Work continues on Finnish intermodal terminal that can host 1km-long freight trains
New drone footage has revealed the construction progress at the site of Finland's Kouvola intermodal terminal, a 42-hectare facility that will be able accommodate freight trains 1,100 metres long. The terminal is expected to be up and running by 2023.
Once completed, the facility will be tasked with meeting Finland’s growing national and international goods traffic demands. Besides making it easy for trailers to be moved to and from trains and trucks, the terminal will utilise new cargo-handling methods using robotics and digitalisation that shall generate time and cost savings.
The City of Kouvola has invested €28 million in the project, which has also received €9 million in funding from the EU as well as €4.4 million from the Finnish Government.
At this moment in the time, the terminal’s loading dock is under construction. Still in its infancy, it will eventually be 1,100 metres long. The terminal area is about 42 hectares in size, while the business and logistics area to be built next to it spans another twelve hectares. The latter can be expanded if deemed necessary.
The terminal is to be split into zones marked with alphabets and numbers, which will then be leased to different operators for unloading. More than 60% of the terminal area is currently completed; the entire facility is expected to be completed by the end of next year. Everything could be up an running in early 2023.
As project manager Tero Valtonen told Finnish website Yle, there is no such terminal yet constructed in Europe:
A terminal is under construction in Hungary, which I remember will have berths as long as in Kouvola. However, that too is not yet complete. There are no such places in Europe. This is unique.
Valtonen added that according to European standards, terminals should be able to unload 750-metre trains. However, It is impossible to build terminals so long in many places.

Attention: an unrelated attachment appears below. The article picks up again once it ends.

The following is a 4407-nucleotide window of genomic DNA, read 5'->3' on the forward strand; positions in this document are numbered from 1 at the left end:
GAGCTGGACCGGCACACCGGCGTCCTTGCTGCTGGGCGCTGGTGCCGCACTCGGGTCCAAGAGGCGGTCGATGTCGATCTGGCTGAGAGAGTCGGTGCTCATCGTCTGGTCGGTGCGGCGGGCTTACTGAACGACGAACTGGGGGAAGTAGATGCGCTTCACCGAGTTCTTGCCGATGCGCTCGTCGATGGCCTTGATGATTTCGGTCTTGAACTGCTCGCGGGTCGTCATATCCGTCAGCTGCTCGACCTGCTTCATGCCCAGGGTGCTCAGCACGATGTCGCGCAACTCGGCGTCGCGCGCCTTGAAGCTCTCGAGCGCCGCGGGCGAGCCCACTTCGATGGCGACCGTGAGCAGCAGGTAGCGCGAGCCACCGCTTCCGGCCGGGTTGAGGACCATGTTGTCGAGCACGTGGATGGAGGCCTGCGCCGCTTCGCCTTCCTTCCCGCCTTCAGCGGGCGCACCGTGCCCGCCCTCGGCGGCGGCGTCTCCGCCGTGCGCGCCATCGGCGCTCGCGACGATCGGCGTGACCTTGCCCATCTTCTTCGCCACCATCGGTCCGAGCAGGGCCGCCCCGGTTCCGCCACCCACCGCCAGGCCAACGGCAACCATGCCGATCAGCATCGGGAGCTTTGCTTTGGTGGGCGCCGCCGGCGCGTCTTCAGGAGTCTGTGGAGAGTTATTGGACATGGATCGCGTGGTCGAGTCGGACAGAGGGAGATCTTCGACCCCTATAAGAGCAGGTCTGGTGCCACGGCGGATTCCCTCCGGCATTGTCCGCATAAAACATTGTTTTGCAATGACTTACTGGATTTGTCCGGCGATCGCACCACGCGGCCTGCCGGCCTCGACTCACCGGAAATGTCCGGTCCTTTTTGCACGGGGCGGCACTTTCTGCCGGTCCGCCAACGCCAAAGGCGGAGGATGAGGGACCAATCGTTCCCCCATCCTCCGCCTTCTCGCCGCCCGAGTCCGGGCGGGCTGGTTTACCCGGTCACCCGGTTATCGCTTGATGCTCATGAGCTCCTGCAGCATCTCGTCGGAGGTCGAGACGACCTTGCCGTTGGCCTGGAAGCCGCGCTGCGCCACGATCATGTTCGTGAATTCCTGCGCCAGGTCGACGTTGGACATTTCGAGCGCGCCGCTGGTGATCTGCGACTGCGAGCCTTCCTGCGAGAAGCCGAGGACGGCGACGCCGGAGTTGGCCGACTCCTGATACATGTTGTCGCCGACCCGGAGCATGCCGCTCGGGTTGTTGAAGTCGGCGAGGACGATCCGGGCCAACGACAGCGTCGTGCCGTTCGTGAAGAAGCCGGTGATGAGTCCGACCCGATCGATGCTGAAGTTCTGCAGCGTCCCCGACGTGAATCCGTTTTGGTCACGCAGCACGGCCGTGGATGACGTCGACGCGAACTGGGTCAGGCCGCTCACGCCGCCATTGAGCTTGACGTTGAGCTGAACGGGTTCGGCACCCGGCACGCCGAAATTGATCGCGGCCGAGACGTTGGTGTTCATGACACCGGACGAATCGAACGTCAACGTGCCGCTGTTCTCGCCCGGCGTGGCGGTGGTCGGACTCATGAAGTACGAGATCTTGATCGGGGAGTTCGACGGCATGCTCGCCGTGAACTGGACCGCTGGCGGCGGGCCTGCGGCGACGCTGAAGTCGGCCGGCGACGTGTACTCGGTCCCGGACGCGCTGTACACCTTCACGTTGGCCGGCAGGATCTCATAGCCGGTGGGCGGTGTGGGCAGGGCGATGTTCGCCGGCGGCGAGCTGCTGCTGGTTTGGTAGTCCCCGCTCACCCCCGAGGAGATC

According to Yle, the Kouvola road and rail terminal has long been marketed as a crossroads for Chinese trains. However, rail freight traffic on the route between Kouvola and Xi’an in China, which began a few years ago, has since waned. Amid this development, the terminal operators believe rail freight from Russia could fill the gap. Valtonen told Yle that Railgate Finland, who will operate the terminal in the future, is currently in active discussion with various actors about what traffic could enter the terminal. However, nothing has been agreed yet.
Chinese trains are one – they may be in the future, but they have never been a big percentage of Finnish container traffic. All operators and traffic flows are a bit of a wait-and-see attitude. Operators want the terminal to be paved. It will happen next summer. I would think that things would start to happen then, says Tero Valtonen.
Valtonen also believes that traffic will be received from Russia to the terminal:
The track comes from that east, so I think some bulk stuff will come and go from here and there. We must not forget that we have a double track to Vainikkala. From there, those tracks go onto Kouvola. The axle weight has been raised to 25 tons, and long trains are brought here.